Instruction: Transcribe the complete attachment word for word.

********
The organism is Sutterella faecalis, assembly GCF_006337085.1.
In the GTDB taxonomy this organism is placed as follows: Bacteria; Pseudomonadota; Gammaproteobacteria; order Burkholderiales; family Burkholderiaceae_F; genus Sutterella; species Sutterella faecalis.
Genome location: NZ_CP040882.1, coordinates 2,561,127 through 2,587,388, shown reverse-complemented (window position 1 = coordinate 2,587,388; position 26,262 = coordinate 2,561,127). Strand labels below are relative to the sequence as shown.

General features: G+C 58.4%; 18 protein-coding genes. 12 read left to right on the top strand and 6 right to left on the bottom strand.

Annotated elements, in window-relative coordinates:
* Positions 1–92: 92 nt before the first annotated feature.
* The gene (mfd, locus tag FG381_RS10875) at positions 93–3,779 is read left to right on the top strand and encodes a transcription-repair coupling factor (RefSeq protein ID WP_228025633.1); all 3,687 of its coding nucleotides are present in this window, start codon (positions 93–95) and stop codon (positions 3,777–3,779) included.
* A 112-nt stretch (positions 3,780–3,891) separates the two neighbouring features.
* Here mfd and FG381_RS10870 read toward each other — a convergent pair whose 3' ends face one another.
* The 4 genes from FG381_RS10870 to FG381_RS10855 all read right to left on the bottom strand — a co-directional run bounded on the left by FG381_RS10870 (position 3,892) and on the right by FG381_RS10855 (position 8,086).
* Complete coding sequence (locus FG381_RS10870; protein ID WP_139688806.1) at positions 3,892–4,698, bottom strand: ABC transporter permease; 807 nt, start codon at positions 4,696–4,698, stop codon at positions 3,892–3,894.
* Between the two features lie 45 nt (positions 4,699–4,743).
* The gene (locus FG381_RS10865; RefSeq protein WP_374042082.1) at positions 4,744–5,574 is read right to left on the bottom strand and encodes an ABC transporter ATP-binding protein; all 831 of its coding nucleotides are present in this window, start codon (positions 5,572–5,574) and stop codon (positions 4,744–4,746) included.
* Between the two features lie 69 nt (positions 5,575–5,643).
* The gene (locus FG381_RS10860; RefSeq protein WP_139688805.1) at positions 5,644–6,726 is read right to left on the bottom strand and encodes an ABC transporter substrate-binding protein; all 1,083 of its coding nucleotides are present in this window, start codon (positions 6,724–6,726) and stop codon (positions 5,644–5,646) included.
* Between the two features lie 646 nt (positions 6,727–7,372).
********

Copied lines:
The organism is Sutterella faecalis, assembly GCF_006337085.1.
In the GTDB taxonomy this organism is placed as follows: Bacteria; Pseudomonadota; Gammaproteobacteria; order Burkholderiales; family Burkholderiaceae_F; genus Sutterella; species Sutterella faecalis.
Genome location: NZ_CP040882.1, coordinates 2,561,127 through 2,587,388, shown reverse-complemented (window position 1 = coordinate 2,587,388; position 26,262 = coordinate 2,561,127). Strand labels below are relative to the sequence as shown.

General features: G+C 58.4%; 18 protein-coding genes. 12 read left to right on the top strand and 6 right to left on the bottom strand.

Annotated elements, in window-relative coordinates:
* Positions 1–92: 92 nt before the first annotated feature.
* The gene (mfd, locus tag FG381_RS10875) at positions 93–3,779 is read left to right on the top strand and encodes a transcription-repair coupling factor (RefSeq protein ID WP_228025633.1); all 3,687 of its coding nucleotides are present in this window, start codon (positions 93–95) and stop codon (positions 3,777–3,779) included.
* A 112-nt stretch (positions 3,780–3,891) separates the two neighbouring features.
* Here mfd and FG381_RS10870 read toward each other — a convergent pair whose 3' ends face one another.
* The 4 genes from FG381_RS10870 to FG381_RS10855 all read right to left on the bottom strand — a co-directional run bounded on the left by FG381_RS10870 (position 3,892) and on the right by FG381_RS10855 (position 8,086).
* Complete coding sequence (locus FG381_RS10870; protein ID WP_139688806.1) at positions 3,892–4,698, bottom strand: ABC transporter permease; 807 nt, start codon at positions 4,696–4,698, stop codon at positions 3,892–3,894.
* Between the two features lie 45 nt (positions 4,699–4,743).
* The gene (locus FG381_RS10865; RefSeq protein WP_374042082.1) at positions 4,744–5,574 is read right to left on the bottom strand and encodes an ABC transporter ATP-binding protein; all 831 of its coding nucleotides are present in this window, start codon (positions 5,572–5,574) and stop codon (positions 4,744–4,746) included.
* Between the two features lie 69 nt (positions 5,575–5,643).
* The gene (locus FG381_RS10860; RefSeq protein WP_139688805.1) at positions 5,644–6,726 is read right to left on the bottom strand and encodes an ABC transporter substrate-binding protein; all 1,083 of its coding nucleotides are present in this window, start codon (positions 6,724–6,726) and stop codon (positions 5,644–5,646) included.
* Between the two features lie 646 nt (positions 6,727–7,372).